Safe return review refugee policy 'beyond basic morality'

By Peter Coulter

image source, BEN STANSALL
image captionHome Secretary Amber Rudd is being asked to abolish so-called "safe country reviews"

Fifty organisations from across the UK who work with refugees have written to Home Secretary Amber Rudd calling on her to reverse a policy that they say is "beyond basic morality".

Refugees will now take part in a "safe return review" five years after their refugee status is granted.

The review will decide if refugees are able to stay in the UK or will return to their home country.

The Home Office said it could not comment because of "purdah" rules.

These limit government activity during the pre-election period.

'False hope'

The department issued updated guidance on the process by which refugees already living in the UK apply to stay here permanently.

Under the policy, all those who apply for settlement will be subject to a so-called "safe return review" to check the current situation in their home country.

Campaigners claim the measures would "put an end to hope of stability" and end any possibility of refugees being able to integrate into society.

Organisations that have signed the letter include Black Lives Matter UK, the Northern Ireland Community of Refugees and Asylum Seekers, the Scottish Refugee Council, Migrant Voice, Space4U Cardiff, Manchester Migrant Solidarity and Calais Action.

Makhosi Sigabade, a refugee from Zimbabwe living in Belfast, was awarded refugee status in December.

He told the BBC he was now facing an uncertain five years.

"After being given a false sense of hope and stability, I am being made to relive the nightmares of my past," he said.

media captionMakhozi, a Zimbabwean refugee living in Belfast, told Peter Coulter how he felt when he heard.

"I am now confronted with a possibility of going back to face the same persecution from which I fled.

"I've been taking a Tefl [teaching English as a foreign language] course and trying to get work but with these changes I don't know if I'll be allowed to stay."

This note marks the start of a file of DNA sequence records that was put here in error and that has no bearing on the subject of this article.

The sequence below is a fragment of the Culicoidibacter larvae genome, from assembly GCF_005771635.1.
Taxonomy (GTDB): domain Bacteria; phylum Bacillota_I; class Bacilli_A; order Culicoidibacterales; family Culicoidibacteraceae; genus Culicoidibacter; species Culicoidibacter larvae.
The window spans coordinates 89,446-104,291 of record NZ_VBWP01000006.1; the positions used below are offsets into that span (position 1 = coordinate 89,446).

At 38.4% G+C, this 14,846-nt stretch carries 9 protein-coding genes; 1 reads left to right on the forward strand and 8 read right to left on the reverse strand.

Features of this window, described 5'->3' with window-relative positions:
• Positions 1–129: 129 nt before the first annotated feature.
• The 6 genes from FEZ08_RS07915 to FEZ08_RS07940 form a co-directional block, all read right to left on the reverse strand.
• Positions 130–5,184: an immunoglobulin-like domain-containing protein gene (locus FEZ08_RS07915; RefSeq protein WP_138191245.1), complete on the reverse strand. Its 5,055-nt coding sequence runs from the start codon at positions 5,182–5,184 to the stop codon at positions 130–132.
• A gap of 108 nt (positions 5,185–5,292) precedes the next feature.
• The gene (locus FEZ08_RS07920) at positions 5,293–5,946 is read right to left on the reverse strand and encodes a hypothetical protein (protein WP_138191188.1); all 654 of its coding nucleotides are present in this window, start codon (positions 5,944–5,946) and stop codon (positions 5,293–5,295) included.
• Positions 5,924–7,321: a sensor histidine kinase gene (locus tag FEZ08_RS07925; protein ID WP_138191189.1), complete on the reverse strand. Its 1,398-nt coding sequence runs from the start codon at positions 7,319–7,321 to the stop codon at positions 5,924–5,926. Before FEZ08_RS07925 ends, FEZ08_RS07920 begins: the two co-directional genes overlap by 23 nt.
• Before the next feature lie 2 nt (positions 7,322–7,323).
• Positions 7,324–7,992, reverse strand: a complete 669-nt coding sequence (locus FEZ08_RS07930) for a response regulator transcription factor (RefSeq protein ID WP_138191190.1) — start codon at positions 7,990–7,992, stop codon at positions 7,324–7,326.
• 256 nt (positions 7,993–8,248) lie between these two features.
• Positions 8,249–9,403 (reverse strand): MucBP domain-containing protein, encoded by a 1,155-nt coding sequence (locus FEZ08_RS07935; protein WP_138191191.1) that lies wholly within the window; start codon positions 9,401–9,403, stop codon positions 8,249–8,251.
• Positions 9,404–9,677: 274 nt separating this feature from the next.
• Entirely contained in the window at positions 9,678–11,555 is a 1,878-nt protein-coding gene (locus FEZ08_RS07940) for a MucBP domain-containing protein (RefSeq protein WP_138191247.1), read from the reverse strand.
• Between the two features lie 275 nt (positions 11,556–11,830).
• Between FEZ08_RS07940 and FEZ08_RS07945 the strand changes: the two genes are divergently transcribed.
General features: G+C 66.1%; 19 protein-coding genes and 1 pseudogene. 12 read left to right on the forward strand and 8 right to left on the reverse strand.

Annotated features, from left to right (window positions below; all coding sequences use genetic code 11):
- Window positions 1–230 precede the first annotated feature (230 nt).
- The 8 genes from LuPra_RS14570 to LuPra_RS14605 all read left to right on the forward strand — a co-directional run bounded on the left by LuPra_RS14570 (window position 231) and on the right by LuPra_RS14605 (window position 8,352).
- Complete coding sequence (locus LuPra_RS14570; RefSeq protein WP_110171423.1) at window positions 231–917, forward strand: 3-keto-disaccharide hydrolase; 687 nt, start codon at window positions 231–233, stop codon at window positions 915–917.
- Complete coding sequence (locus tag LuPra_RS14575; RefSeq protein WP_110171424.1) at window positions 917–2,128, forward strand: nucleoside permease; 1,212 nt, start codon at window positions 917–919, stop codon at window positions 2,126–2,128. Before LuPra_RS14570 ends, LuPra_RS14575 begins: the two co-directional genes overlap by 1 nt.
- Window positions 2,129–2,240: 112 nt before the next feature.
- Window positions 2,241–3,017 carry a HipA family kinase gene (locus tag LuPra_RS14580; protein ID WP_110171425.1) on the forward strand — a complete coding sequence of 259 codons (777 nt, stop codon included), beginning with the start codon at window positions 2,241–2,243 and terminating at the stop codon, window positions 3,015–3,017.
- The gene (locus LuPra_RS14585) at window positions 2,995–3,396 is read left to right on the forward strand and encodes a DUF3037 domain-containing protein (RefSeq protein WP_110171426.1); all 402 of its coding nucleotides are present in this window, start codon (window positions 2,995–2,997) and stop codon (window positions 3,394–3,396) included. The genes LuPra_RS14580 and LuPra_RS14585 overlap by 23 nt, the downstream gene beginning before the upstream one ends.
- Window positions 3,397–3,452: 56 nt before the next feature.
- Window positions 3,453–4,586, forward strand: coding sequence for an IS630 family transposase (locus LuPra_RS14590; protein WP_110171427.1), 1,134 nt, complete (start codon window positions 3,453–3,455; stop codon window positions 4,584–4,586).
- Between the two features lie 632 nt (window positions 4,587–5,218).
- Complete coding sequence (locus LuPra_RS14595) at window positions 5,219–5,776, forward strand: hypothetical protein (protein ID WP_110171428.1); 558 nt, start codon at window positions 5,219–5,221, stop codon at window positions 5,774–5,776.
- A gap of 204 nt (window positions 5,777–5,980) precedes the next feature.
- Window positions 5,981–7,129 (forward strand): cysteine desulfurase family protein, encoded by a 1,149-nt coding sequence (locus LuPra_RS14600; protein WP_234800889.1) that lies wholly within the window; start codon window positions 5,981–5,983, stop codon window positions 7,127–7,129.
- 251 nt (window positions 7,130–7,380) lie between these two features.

'Troubling times'

Colin Harvey, professor of human rights at Queen's University Belfast, is one of the signatories to the letter.

"These are troubling times," he said. "The very idea of human rights is under threat.

"In times such as these we must stand together in support of the global regime of refugee protection and we must ensure that the rights of refugees are not undermined."

Luke Butterly, from the Belfast-based Participation and the Practice of Rights organisation which also signed the letter, said the new policy was "inhuman".

"We're asking Amber Rudd to listen to the voices put forward in this letter and recognise that this policy will have a devastating impact on people's lives and will cost the Home Office an awful lot of money and serves no interest in the public good," he said.

Home Office guidance states that "all those who apply for settlement protection after completing the appropriate probationary period of limited leave will be subject to a safe return review with reference to the country situation at the date the application is considered".

"Those who still need protection at that point will normally qualify for settlement," it adds.

They added that safe return reviews were introduced in February 2016.

On Tuesday, the all-parliamentary group on refugees published a report saying thousands of refugees face homelessness and destitution because of a "two-tier" UK system.

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